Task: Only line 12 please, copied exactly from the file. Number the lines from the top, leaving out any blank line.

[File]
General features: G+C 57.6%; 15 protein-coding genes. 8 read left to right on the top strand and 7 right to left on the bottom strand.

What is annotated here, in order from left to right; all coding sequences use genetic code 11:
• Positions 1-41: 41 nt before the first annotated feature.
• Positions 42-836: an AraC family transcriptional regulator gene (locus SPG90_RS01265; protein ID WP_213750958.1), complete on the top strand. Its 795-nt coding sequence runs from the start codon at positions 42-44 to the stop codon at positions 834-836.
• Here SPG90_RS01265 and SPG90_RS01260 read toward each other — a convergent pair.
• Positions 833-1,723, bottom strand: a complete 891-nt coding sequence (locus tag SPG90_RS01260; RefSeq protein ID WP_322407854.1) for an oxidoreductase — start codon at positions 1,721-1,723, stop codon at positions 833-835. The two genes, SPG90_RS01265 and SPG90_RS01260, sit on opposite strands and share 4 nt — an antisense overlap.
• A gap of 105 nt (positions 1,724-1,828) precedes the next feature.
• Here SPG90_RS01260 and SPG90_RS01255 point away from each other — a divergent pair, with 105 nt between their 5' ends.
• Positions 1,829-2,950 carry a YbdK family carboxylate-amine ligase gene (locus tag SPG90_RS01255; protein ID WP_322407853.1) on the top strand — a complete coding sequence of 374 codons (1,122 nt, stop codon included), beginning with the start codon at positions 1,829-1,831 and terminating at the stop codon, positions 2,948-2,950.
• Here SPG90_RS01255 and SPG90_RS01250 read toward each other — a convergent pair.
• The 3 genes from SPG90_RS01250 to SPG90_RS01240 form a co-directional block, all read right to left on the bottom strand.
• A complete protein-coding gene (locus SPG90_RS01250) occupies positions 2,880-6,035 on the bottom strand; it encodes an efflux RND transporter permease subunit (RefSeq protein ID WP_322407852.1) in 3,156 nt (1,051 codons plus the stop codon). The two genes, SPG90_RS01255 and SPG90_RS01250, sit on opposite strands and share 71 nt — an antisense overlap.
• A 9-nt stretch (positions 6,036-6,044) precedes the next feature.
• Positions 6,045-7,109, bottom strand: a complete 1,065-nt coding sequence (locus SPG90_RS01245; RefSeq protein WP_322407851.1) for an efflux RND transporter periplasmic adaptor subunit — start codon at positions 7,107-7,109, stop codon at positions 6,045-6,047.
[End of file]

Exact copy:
• A complete protein-coding gene (locus SPG90_RS01250) occupies positions 2,880-6,035 on the bottom strand; it encodes an efflux RND transporter permease subunit (RefSeq protein ID WP_322407852.1) in 3,156 nt (1,051 codons plus the stop codon). The two genes, SPG90_RS01255 and SPG90_RS01250, sit on opposite strands and share 71 nt — an antisense overlap.